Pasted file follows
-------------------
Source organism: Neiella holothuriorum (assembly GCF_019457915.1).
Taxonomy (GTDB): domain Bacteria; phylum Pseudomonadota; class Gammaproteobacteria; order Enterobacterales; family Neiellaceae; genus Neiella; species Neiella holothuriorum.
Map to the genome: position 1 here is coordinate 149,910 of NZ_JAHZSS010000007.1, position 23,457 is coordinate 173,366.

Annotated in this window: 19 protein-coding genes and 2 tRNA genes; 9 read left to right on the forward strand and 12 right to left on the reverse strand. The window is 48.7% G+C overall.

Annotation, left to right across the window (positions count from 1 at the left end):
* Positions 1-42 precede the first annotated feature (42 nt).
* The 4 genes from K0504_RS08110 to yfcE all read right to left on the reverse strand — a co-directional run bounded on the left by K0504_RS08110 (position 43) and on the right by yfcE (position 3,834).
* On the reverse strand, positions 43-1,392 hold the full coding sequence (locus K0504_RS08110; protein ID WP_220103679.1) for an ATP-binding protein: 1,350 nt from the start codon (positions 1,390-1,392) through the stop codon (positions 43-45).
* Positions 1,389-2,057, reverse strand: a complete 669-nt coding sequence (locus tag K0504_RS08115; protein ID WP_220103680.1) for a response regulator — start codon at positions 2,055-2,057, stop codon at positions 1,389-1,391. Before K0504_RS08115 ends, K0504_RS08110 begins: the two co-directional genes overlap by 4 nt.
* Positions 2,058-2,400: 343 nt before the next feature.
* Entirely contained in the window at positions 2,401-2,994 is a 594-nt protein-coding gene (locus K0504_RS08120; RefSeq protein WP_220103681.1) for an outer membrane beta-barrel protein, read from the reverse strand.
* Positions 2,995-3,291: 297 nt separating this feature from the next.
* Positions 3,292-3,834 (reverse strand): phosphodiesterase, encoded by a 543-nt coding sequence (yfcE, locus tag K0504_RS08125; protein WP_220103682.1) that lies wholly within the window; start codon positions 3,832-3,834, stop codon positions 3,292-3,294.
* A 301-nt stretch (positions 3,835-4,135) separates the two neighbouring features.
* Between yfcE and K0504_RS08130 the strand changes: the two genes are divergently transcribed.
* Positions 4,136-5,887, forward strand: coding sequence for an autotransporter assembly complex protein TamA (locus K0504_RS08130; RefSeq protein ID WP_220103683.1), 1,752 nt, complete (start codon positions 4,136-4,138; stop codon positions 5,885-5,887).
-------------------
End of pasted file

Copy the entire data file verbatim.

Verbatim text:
Source organism: Neiella holothuriorum (assembly GCF_019457915.1).
Taxonomy (GTDB): domain Bacteria; phylum Pseudomonadota; class Gammaproteobacteria; order Enterobacterales; family Neiellaceae; genus Neiella; species Neiella holothuriorum.
Map to the genome: position 1 here is coordinate 149,910 of NZ_JAHZSS010000007.1, position 23,457 is coordinate 173,366.

Annotated in this window: 19 protein-coding genes and 2 tRNA genes; 9 read left to right on the forward strand and 12 right to left on the reverse strand. The window is 48.7% G+C overall.

Annotation, left to right across the window (positions count from 1 at the left end):
* Positions 1-42 precede the first annotated feature (42 nt).
* The 4 genes from K0504_RS08110 to yfcE all read right to left on the reverse strand — a co-directional run bounded on the left by K0504_RS08110 (position 43) and on the right by yfcE (position 3,834).
* On the reverse strand, positions 43-1,392 hold the full coding sequence (locus K0504_RS08110; protein ID WP_220103679.1) for an ATP-binding protein: 1,350 nt from the start codon (positions 1,390-1,392) through the stop codon (positions 43-45).
* Positions 1,389-2,057, reverse strand: a complete 669-nt coding sequence (locus tag K0504_RS08115; protein ID WP_220103680.1) for a response regulator — start codon at positions 2,055-2,057, stop codon at positions 1,389-1,391. Before K0504_RS08115 ends, K0504_RS08110 begins: the two co-directional genes overlap by 4 nt.
* Positions 2,058-2,400: 343 nt before the next feature.
* Entirely contained in the window at positions 2,401-2,994 is a 594-nt protein-coding gene (locus K0504_RS08120; RefSeq protein WP_220103681.1) for an outer membrane beta-barrel protein, read from the reverse strand.
* Positions 2,995-3,291: 297 nt separating this feature from the next.
* Positions 3,292-3,834 (reverse strand): phosphodiesterase, encoded by a 543-nt coding sequence (yfcE, locus tag K0504_RS08125; protein WP_220103682.1) that lies wholly within the window; start codon positions 3,832-3,834, stop codon positions 3,292-3,294.
* A 301-nt stretch (positions 3,835-4,135) separates the two neighbouring features.
* Between yfcE and K0504_RS08130 the strand changes: the two genes are divergently transcribed.
* Positions 4,136-5,887, forward strand: coding sequence for an autotransporter assembly complex protein TamA (locus K0504_RS08130; RefSeq protein ID WP_220103683.1), 1,752 nt, complete (start codon positions 4,136-4,138; stop codon positions 5,885-5,887).